Background: Childhood obesity prevention interventions routinely focus on changing maternal parenting practices. Failure to assess how fathers' weight-related (ie, diet and physical activity) parenting practices contribute to children's energy balance behaviors limits the understanding of their paternal role within the family. Examining the independent and interacting effects of fathers' and mothers' weight-related parenting practices on children's diet and physical activity addresses this important research gap. Objective: This study used ecological momentary assessment (EMA) to investigate the within-subject and between-subject independent and interactive effects of maternal and paternal encouragement to eat and preparation of fruits and vegetables (F/V) and encouragement of and taking their child to be physically active on their child's self-reported F/V intake and physical activity engagement. Methods: Participants included mother-father-child triads (n=22 triads, n=205-213 prompts/occasions) in the Mothers and Their Children's Health Study and the University of Southern California Fathers Study. Simultaneously, mothers and fathers (agesmean 44.2 years, SD 5.6, and 45.2 years, SD 8.1, respectively), and their children (agemean 12.0 years, SD 0.7) completed up to 8 randomly prompted EMA surveys per day on separate smartphones for 7 days. At each prompt, mothers and fathers each reported whether they did the following in the past 2 hours: (1) encouraged their child to eat F/V, (2) prepared F/V for their child, (3) encouraged their child to be physically active, or (4) took their child to be physically active. Children self-reported whether they consumed F/V or were physically active in the past 2 hours. Results: Results from Bayesian multilevel logistic models (all in log-odd units) indicated that at the within-subject level, greater maternal encouragement (β=2.28, 95% CI 0.08 to 5.68) of eating F/V was associated with greater child report of eating F/V, but paternal encouragement (β=1.50, 95% CI -0.83 to 4.52) showed no effects above and beyond maternal encouragement. Additionally, greater than usual paternal encouragement (β=2.28, 95% CI 0.08 to 5.54) and maternal encouragement (β=2.94, 95% CI 0.36 to 6.69) of physical activity had significant independent effects and were associated with greater child report of physical activity. No other within-subject or between-subject associations nor interactive effects were significant. Conclusions: Findings from this study suggest that fathers play a role in supporting their children's physical activity but not their intake of F/V. Future EMA studies should recruit larger samples to evaluate the independent and interacting roles of mothers' and fathers' weight-related parenting practices on child's obesogenic behaviors.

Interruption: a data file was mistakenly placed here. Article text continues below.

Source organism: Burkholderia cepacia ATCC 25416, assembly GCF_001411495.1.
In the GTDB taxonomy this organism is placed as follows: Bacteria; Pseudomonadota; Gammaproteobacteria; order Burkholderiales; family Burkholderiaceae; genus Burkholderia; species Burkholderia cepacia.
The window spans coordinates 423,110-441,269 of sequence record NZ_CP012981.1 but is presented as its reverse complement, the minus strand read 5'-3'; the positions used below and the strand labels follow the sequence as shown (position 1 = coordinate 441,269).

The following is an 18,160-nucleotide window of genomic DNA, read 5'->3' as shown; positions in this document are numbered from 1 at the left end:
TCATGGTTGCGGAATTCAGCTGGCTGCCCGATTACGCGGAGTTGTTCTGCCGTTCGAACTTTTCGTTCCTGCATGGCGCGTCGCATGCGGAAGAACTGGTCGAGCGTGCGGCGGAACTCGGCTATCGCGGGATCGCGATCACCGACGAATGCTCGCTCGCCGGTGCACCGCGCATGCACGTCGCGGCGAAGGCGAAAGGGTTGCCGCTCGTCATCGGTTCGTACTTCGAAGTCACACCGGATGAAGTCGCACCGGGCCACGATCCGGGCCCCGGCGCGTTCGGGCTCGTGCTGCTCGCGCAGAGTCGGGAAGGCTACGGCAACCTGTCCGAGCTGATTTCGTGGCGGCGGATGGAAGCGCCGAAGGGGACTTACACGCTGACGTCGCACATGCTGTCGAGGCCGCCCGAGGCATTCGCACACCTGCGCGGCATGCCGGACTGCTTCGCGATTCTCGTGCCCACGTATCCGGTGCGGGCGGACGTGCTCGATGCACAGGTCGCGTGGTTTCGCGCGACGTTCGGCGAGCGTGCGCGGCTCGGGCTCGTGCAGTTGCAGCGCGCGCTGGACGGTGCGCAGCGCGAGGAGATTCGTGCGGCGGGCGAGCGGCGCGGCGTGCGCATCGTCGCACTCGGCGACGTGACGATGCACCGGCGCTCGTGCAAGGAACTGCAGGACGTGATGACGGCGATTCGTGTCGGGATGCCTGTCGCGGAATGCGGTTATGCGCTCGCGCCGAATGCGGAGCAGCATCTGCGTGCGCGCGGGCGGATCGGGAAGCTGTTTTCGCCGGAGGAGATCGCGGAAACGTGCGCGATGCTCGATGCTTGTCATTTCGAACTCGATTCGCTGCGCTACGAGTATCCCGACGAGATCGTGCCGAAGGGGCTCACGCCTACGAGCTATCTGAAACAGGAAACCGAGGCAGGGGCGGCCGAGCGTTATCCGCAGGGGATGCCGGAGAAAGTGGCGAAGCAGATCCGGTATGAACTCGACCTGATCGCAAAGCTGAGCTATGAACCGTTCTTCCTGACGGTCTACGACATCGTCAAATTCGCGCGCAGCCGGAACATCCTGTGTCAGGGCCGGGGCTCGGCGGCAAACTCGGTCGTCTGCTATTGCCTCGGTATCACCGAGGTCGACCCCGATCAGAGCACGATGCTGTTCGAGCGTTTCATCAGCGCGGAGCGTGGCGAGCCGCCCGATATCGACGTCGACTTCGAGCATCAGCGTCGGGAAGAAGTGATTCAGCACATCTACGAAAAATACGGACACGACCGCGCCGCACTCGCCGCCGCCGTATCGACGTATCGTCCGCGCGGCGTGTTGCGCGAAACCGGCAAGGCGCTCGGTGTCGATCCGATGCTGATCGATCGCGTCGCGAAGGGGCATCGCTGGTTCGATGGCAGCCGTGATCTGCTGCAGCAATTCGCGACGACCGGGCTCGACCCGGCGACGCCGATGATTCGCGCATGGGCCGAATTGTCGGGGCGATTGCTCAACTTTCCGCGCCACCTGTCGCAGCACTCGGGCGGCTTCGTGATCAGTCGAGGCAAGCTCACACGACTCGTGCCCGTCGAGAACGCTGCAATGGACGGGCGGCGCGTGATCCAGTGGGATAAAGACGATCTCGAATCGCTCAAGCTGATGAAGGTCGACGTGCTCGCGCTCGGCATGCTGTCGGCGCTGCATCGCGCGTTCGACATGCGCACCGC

- ecological momentary assessment
- fruit and vegetable consumption
- physical activity
ASJC Scopus subject areas
- Medicine (miscellaneous)
- Health Informatics